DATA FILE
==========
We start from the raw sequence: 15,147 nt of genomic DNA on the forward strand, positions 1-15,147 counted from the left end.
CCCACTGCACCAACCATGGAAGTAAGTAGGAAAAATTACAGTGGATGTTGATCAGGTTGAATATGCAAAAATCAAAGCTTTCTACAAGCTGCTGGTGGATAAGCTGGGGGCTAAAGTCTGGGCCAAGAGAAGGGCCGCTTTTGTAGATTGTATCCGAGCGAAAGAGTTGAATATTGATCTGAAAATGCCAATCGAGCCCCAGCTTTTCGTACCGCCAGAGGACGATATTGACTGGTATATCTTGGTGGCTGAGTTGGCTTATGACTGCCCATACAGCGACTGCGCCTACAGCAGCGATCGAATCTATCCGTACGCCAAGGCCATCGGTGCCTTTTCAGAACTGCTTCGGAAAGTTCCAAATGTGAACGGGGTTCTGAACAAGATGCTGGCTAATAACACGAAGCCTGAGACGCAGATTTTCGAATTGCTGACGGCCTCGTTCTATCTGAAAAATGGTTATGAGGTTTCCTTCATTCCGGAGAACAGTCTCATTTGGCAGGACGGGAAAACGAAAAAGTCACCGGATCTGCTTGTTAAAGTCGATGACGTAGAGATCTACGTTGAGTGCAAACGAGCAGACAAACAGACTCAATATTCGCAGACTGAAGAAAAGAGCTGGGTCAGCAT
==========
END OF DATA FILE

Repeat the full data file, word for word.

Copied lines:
We start from the raw sequence: 15,147 nt of genomic DNA on the forward strand, positions 1-15,147 counted from the left end.
CCCACTGCACCAACCATGGAAGTAAGTAGGAAAAATTACAGTGGATGTTGATCAGGTTGAATATGCAAAAATCAAAGCTTTCTACAAGCTGCTGGTGGATAAGCTGGGGGCTAAAGTCTGGGCCAAGAGAAGGGCCGCTTTTGTAGATTGTATCCGAGCGAAAGAGTTGAATATTGATCTGAAAATGCCAATCGAGCCCCAGCTTTTCGTACCGCCAGAGGACGATATTGACTGGTATATCTTGGTGGCTGAGTTGGCTTATGACTGCCCATACAGCGACTGCGCCTACAGCAGCGATCGAATCTATCCGTACGCCAAGGCCATCGGTGCCTTTTCAGAACTGCTTCGGAAAGTTCCAAATGTGAACGGGGTTCTGAACAAGATGCTGGCTAATAACACGAAGCCTGAGACGCAGATTTTCGAATTGCTGACGGCCTCGTTCTATCTGAAAAATGGTTATGAGGTTTCCTTCATTCCGGAGAACAGTCTCATTTGGCAGGACGGGAAAACGAAAAAGTCACCGGATCTGCTTGTTAAAGTCGATGACGTAGAGATCTACGTTGAGTGCAAACGAGCAGACAAACAGACTCAATATTCGCAGACTGAAGAAAAGAGCTGGGTCAGCAT